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F12, 4" newt Build.

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Ok so, an up[date.

I have tried all the suggestions above.

loosening the mirror clamps - this didn't seem to change anything. (they actually weren't that tight anyway when I looked)

shortening the focal length - this also didn't work, the image produced was similar to before.

then Agnes, I tried your suggestion - originally to determine if the mirror was a dud I'm guessing, but.....and this is were I feel more of a nooob than ever, for not checking......

the focal length was 2.5m on the nose.   meaning (I think) that I have a scope tube that is too short by around 5cm.  Incidentally, the mirror came to a lovely single spot from a torch light in a dark room.

So, this leaves me a little disillusioned, as I had tested the focal point (but in a different way).   but like Dyson I am willing to get this right so I put it out there....what would you guys/girls do?

I have already suggested a Serrurier truss before and was warned against this.  Perhaps a small purposeful addition to the back end of the tube in black?  essentially just a new cell. 

if at all possible I don't want to go Dob with this as I want it to attach to my Eq6.

thanks for any suggestions.


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I think Agnes was asking you to test it as a sphere which means that the led and paper will be twice the focal length of the mirror away from it. Rather than just using a led it would be better to put say a 1mm dia hole in something opaque and place the led behind that. Smaller the hole the better really. Your F12 mirror should be so close to a sphere that the difference will be negligible and it will focus pretty distinctly when it's at the right distance - more usual F ratio paraboloids wont. The Faucault test makes use of that fact. They might with a suitable aperture mask.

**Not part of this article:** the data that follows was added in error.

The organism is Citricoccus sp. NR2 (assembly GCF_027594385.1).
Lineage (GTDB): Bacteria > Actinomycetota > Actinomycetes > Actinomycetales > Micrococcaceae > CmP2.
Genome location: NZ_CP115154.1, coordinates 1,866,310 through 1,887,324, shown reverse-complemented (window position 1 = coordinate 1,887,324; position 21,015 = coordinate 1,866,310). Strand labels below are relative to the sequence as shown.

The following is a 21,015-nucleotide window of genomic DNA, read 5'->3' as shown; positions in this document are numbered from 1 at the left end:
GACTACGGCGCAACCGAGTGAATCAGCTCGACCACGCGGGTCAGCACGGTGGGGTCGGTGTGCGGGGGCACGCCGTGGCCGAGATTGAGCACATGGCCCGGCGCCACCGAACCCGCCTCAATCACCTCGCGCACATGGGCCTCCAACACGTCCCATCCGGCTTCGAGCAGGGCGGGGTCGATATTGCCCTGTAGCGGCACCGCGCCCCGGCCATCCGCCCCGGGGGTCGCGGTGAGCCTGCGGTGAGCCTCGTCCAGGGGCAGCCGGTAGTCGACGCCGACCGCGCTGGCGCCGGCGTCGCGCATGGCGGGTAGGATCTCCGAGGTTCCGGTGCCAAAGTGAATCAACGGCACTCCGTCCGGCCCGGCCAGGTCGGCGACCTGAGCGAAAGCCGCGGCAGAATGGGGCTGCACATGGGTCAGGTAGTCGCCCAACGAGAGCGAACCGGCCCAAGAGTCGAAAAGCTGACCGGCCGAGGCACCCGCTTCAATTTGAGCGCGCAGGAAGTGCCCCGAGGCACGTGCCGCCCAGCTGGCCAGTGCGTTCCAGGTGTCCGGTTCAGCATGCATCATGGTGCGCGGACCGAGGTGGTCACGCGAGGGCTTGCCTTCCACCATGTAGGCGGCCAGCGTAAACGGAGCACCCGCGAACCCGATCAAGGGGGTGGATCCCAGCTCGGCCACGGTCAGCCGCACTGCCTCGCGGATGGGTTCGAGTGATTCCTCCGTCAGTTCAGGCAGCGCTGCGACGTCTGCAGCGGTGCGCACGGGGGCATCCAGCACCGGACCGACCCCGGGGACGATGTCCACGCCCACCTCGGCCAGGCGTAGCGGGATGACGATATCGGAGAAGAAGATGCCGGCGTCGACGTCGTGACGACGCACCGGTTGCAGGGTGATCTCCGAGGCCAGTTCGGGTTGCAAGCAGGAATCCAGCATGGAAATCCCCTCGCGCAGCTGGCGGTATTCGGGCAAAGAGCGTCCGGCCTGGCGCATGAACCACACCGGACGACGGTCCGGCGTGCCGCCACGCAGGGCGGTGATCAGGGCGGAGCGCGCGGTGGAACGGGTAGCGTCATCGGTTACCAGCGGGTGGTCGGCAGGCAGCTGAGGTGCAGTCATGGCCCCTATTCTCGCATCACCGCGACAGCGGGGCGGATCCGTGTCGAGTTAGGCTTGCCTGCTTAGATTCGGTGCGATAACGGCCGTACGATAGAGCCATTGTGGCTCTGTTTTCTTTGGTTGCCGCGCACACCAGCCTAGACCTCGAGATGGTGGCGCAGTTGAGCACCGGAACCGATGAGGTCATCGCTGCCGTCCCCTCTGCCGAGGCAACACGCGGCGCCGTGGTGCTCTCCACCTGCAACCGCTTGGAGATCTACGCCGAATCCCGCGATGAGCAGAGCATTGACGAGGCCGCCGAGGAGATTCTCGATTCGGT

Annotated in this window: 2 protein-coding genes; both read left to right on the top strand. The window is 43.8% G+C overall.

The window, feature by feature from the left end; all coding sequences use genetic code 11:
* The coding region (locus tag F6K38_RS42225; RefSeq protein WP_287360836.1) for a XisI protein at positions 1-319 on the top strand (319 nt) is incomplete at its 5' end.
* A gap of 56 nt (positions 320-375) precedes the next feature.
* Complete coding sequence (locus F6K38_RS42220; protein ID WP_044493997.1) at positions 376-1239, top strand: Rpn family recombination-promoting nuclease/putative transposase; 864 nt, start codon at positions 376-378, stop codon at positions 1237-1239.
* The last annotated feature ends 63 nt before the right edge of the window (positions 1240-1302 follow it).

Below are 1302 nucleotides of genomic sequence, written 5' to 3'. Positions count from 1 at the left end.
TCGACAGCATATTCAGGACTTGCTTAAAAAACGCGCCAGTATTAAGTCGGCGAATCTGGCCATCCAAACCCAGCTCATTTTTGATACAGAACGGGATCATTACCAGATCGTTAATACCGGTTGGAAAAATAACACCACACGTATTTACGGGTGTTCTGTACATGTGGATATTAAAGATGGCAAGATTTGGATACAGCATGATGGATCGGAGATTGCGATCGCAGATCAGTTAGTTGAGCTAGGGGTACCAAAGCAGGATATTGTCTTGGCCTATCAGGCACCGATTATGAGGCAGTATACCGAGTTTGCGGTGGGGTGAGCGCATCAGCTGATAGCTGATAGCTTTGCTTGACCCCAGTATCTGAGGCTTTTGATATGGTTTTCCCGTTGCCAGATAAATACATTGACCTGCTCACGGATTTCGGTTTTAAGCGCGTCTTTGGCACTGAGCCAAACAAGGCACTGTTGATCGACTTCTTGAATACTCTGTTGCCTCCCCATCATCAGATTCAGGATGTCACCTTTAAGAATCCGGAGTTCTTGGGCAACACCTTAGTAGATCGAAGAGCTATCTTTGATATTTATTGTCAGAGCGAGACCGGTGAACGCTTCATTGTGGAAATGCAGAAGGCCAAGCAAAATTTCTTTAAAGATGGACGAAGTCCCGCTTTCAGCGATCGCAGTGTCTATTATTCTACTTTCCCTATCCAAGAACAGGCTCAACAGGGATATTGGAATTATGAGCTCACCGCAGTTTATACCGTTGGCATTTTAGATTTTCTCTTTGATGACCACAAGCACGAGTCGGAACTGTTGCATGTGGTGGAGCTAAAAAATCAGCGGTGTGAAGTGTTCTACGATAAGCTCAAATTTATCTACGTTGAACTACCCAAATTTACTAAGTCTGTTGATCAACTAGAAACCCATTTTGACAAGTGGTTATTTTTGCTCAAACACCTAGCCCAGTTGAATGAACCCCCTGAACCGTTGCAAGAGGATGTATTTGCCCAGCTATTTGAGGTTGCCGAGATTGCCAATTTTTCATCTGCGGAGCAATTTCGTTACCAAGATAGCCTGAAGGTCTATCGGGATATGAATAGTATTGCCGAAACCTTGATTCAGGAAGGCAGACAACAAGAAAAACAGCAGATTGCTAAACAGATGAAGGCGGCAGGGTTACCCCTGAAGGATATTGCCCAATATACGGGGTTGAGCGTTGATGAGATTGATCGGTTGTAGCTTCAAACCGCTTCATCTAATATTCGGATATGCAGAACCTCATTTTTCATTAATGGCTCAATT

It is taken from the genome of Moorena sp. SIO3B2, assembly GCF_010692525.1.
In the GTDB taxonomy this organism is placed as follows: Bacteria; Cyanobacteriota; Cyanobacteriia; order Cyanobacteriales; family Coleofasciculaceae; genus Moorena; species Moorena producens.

I'm going to ask something really silly so please don't take offence. I assume both mirrors are front surfaced coated? If not multiple images are more or less to be expected. When the coating is behind glass the glass reflects surprisingly well so usually 2 images are formed from one surface.

It's possible to make a decent pin hole with a LED. Cover the end with aluminium foil and the rest with say blue tack. Make a hole in the foil with a pin, rotating it rather carefully keeping it vertical usually makes it round. The problem with testing a mirror as Agnes outlined is that the size of the image of a planet on the focal plane of your mirror is really tiny. A led is way way bigger and size could very easily hide any problems. People have been known to strop good quality needles on news paper to sharpen them further and get holes down to 0.002in by making it over lightly ground glass. If it's a led just press very lightly. If the return image doesn't look round rotate the led to see if that is causing odd shapes. Or rotate the mirror to see if it moves with that.



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